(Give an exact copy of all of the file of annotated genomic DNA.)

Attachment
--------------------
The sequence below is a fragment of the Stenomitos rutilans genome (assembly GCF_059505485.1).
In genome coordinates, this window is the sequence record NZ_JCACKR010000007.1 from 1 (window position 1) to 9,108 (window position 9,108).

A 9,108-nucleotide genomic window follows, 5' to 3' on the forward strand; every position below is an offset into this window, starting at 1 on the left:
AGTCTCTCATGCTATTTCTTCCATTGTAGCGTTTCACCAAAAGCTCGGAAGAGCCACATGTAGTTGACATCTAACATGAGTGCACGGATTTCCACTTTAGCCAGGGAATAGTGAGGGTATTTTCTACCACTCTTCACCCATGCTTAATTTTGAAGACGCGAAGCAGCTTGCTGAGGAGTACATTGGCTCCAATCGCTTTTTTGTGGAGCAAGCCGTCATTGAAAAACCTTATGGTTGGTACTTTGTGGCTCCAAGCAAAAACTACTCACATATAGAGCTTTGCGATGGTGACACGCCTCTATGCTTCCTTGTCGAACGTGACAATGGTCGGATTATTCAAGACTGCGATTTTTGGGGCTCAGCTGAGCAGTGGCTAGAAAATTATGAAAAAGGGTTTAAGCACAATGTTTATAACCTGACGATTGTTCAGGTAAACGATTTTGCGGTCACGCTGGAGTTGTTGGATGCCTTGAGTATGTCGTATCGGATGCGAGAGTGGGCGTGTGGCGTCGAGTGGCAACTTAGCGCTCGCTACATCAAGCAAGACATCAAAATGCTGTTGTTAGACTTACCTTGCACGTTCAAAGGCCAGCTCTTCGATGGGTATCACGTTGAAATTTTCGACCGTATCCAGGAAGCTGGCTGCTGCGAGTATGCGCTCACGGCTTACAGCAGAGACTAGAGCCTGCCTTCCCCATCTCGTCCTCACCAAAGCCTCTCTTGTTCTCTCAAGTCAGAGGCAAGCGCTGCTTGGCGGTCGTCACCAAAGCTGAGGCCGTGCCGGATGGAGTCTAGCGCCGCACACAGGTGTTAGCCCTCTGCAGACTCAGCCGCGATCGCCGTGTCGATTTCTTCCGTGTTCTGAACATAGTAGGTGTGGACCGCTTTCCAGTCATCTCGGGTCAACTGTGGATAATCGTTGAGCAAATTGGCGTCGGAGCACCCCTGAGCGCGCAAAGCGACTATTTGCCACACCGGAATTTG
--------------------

The sequence below is a fragment of the Stenomitos rutilans genome (assembly GCF_059505485.1).
In genome coordinates, this window is the sequence record NZ_JCACKR010000007.1 from 1 (window position 1) to 9,108 (window position 9,108).

A 9,108-nucleotide genomic window follows, 5' to 3' on the forward strand; every position below is an offset into this window, starting at 1 on the left:
AGTCTCTCATGCTATTTCTTCCATTGTAGCGTTTCACCAAAAGCTCGGAAGAGCCACATGTAGTTGACATCTAACATGAGTGCACGGATTTCCACTTTAGCCAGGGAATAGTGAGGGTATTTTCTACCACTCTTCACCCATGCTTAATTTTGAAGACGCGAAGCAGCTTGCTGAGGAGTACATTGGCTCCAATCGCTTTTTTGTGGAGCAAGCCGTCATTGAAAAACCTTATGGTTGGTACTTTGTGGCTCCAAGCAAAAACTACTCACATATAGAGCTTTGCGATGGTGACACGCCTCTATGCTTCCTTGTCGAACGTGACAATGGTCGGATTATTCAAGACTGCGATTTTTGGGGCTCAGCTGAGCAGTGGCTAGAAAATTATGAAAAAGGGTTTAAGCACAATGTTTATAACCTGACGATTGTTCAGGTAAACGATTTTGCGGTCACGCTGGAGTTGTTGGATGCCTTGAGTATGTCGTATCGGATGCGAGAGTGGGCGTGTGGCGTCGAGTGGCAACTTAGCGCTCGCTACATCAAGCAAGACATCAAAATGCTGTTGTTAGACTTACCTTGCACGTTCAAAGGCCAGCTCTTCGATGGGTATCACGTTGAAATTTTCGACCGTATCCAGGAAGCTGGCTGCTGCGAGTATGCGCTCACGGCTTACAGCAGAGACTAGAGCCTGCCTTCCCCATCTCGTCCTCACCAAAGCCTCTCTTGTTCTCTCAAGTCAGAGGCAAGCGCTGCTTGGCGGTCGTCACCAAAGCTGAGGCCGTGCCGGATGGAGTCTAGCGCCGCACACAGGTGTTAGCCCTCTGCAGACTCAGCCGCGATCGCCGTGTCGATTTCTTCCGTGTTCTGAACATAGTAGGTGTGGACCGCTTTCCAGTCATCTCGGGTCAACTGTGGATAATCGTTGAGCAAATTGGCGTCGGAGCACCCCTGAGCGCGCAAAGCGACTATTTGCCACACCGGAATTTG